Stevenson, Washington

Make tracks to Washington's side of the gorge.

History

Nestled between the Columbia River to the south, and the mountains and basalt cliffs of the Gorge to the north, the City of Stevenson offers a welcome respite from the noise and congestion of large cities. Take a stroll and explore the riverfront and downtown Stevenson. Visit our unique shops, restaurants, pub and delicatessens. You'll discover a friendlier, laid back lifestyle-reminiscent of earlier decades.

Strategically located just above the rapids known as the Upper Cascades, the Stevenson area has been home to Native American settlements for thousands of years. Their villages were focal points for commerce and social gatherings as they came to trade and fish along the riverbanks. Later the first explorers and missionaries (Lewis & Clark, David Thompson, Dr. Spaulding) used the Columbia River to penetrate the Cascade Mountains on their way to the Pacific Ocean. In 1843 the Oregon Trail brought the first of a great wave of settlers past our shores. Pioneers portaged around the Cascade Rapids on their way to the Willamette Valley.

Some of these pioneers chose to stay. The Stevenson family, who settled in the Gorge in the 1800's from Missouri, founded the town of Stevenson on the old Shepard donation land claim. Under the auspices of the Stevenson Land Company, George Stevenson purchased the original town site for $24,000 in 1893, building the town along the lower flat near the river. Settlers expanded the original dock to serve the daily arrivals of sternwheelers unloading passengers, cargo and loading logs.

By 1900, many merchants established businesses. Locals could wet their whistles at the Iman or the Charles Thayer saloons. Travelers stayed at the Valley Hotel and Stevenson Hotel, and dined at the Hickey and Key Restaurant. Settlers shopped for staples at Totton's General Store and Mitchell's Drug Store that also housed the post office, courthouse, print shop and local jail.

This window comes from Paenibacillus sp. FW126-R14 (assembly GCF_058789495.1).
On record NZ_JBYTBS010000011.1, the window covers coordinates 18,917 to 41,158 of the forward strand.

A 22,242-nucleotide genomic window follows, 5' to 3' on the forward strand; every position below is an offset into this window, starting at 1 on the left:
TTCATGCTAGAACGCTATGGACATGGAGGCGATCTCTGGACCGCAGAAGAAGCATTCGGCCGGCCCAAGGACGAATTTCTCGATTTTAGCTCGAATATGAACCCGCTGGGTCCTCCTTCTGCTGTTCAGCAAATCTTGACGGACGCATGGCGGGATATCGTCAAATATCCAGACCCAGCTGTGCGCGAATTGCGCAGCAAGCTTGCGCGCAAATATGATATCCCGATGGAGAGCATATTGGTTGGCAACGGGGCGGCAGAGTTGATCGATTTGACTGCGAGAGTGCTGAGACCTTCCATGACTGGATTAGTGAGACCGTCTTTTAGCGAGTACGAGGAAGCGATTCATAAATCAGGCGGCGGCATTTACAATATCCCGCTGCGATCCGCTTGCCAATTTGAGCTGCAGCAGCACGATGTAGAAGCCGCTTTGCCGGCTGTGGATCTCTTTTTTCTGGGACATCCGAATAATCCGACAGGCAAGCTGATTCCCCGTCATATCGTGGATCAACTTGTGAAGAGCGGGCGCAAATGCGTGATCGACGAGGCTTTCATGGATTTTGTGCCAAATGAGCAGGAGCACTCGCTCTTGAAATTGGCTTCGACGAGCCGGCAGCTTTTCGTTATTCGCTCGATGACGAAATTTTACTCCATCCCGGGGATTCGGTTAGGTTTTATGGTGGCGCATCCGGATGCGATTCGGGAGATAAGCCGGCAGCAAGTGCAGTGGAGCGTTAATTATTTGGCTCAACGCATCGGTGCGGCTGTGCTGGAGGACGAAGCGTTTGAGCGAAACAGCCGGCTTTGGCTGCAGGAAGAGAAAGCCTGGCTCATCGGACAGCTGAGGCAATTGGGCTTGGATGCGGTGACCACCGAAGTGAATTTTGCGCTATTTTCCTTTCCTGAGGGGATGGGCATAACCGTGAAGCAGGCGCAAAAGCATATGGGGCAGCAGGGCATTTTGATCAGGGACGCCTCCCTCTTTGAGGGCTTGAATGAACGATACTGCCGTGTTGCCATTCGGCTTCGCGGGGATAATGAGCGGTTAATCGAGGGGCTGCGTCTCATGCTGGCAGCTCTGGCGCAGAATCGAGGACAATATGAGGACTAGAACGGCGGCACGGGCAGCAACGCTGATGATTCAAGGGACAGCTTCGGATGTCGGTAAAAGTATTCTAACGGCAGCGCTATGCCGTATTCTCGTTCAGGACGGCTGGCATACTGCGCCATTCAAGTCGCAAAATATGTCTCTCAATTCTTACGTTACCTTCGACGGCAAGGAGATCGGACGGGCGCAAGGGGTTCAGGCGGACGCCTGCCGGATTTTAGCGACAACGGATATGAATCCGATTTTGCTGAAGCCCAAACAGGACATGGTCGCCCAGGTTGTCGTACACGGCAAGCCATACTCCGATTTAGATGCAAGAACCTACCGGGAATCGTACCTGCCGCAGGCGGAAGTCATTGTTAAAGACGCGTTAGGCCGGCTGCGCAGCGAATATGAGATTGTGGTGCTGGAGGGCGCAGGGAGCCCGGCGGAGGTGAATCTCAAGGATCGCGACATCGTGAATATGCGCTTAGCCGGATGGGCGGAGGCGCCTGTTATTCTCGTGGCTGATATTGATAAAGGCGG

Late one night in 1893, in a dispute over rental fees, a suspect crew transported the county records from the town of Cascades to Stevenson. Stevenson became the county seat overnight. In 1908 the town was incorporated and the SP&S Railroad arrived, pushing the town up the hill away from the river. Streets were graded, wooden sidewalks constructed and the city asked residents to keep their cows from roaming the streets. Huge piles of logs were stacked along the waterfront to fuel the sternwheelers.

Mills and logging camps peppered the hillside, with flumes and skid roads to carry the logs to shipping points. Saloons flourished until prohibition went into effect. With the construction of the State Highway, and later construction of Bonneville Dam, the town moved further up the hill as portions of the original town site were flooded by the Bonneville Pool.

Today, you can stroll along Stevenson's riverfront parks where giant fish wheels once plied the Columbia River's waters for salmon. Witness the myriads of colorful kiteboarders' sails, as they jump and twist on the Columbia's swells. Watch the ducks, geese and other waterfowl nesting at Rock Creek Cove. Browse through gift shops, antique stores and art galleries. And visit the Columbia Gorge Interpretive Center to explore Native American legends, petroglyphs and artifacts telling the story of the Gorge. Return to a quieter time. Return to Stevenson.





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